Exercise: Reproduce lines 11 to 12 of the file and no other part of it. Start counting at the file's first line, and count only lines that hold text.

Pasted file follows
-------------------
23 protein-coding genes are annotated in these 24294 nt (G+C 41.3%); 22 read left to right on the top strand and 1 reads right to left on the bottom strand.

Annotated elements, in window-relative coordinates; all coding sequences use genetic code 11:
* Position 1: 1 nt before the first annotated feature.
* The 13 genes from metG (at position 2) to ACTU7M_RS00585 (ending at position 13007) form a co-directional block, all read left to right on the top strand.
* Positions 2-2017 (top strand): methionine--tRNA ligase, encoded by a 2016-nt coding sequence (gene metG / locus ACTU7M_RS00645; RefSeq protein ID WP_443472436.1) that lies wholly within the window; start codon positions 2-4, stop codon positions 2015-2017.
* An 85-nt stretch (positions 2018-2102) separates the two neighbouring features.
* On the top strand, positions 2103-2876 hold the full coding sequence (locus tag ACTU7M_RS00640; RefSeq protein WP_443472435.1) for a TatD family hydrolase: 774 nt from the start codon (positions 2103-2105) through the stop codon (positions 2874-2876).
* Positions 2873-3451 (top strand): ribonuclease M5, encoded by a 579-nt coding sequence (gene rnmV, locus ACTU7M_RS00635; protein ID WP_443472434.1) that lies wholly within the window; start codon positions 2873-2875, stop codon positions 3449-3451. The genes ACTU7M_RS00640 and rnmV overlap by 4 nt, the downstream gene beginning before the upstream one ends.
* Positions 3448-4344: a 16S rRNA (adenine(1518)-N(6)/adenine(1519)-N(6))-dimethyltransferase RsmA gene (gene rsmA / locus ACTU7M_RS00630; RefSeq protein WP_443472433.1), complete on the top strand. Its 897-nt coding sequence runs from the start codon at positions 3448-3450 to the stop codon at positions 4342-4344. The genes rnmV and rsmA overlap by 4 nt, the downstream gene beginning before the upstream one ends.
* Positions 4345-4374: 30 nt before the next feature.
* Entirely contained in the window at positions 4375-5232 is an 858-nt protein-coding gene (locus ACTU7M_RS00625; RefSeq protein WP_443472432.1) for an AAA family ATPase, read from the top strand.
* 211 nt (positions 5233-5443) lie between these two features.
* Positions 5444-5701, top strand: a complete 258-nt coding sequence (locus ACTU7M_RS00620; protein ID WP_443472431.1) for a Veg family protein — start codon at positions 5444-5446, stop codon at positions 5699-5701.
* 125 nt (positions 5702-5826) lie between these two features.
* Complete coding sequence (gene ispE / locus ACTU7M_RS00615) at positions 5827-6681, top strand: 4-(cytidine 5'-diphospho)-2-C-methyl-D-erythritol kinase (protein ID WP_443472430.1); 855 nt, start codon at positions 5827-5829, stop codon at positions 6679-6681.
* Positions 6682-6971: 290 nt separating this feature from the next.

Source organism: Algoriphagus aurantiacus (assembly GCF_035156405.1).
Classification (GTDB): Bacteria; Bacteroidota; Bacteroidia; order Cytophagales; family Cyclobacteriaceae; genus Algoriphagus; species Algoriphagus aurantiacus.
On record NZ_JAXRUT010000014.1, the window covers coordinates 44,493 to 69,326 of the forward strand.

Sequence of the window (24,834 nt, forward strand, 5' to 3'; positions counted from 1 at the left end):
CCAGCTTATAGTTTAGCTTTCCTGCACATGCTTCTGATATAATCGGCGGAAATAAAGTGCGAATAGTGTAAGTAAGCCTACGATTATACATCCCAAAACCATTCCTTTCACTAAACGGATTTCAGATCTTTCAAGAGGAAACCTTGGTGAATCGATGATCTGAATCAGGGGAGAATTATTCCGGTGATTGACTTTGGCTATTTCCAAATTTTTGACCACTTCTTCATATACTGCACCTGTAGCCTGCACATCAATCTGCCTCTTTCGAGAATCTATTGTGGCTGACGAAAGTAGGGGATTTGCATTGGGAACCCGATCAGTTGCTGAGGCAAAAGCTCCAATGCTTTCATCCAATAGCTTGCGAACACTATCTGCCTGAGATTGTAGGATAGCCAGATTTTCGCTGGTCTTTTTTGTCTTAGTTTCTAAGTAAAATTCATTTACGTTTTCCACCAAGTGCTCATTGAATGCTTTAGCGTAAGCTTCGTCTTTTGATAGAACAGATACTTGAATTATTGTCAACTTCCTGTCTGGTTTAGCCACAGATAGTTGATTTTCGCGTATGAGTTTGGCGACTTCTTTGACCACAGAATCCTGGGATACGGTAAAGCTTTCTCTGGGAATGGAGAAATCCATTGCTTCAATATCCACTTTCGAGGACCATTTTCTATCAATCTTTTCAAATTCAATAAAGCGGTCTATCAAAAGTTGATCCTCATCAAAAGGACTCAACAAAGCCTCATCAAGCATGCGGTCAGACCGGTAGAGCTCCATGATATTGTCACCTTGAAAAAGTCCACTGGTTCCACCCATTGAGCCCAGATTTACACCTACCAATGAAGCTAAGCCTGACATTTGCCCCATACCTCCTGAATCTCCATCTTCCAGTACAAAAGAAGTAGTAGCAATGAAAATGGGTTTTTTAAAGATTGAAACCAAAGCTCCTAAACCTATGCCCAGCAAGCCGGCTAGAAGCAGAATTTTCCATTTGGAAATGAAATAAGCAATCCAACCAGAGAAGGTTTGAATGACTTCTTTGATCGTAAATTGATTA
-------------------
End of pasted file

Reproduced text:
* Entirely contained in the window at positions 4375-5232 is an 858-nt protein-coding gene (locus ACTU7M_RS00625; RefSeq protein WP_443472432.1) for an AAA family ATPase, read from the top strand.
* 211 nt (positions 5233-5443) lie between these two features.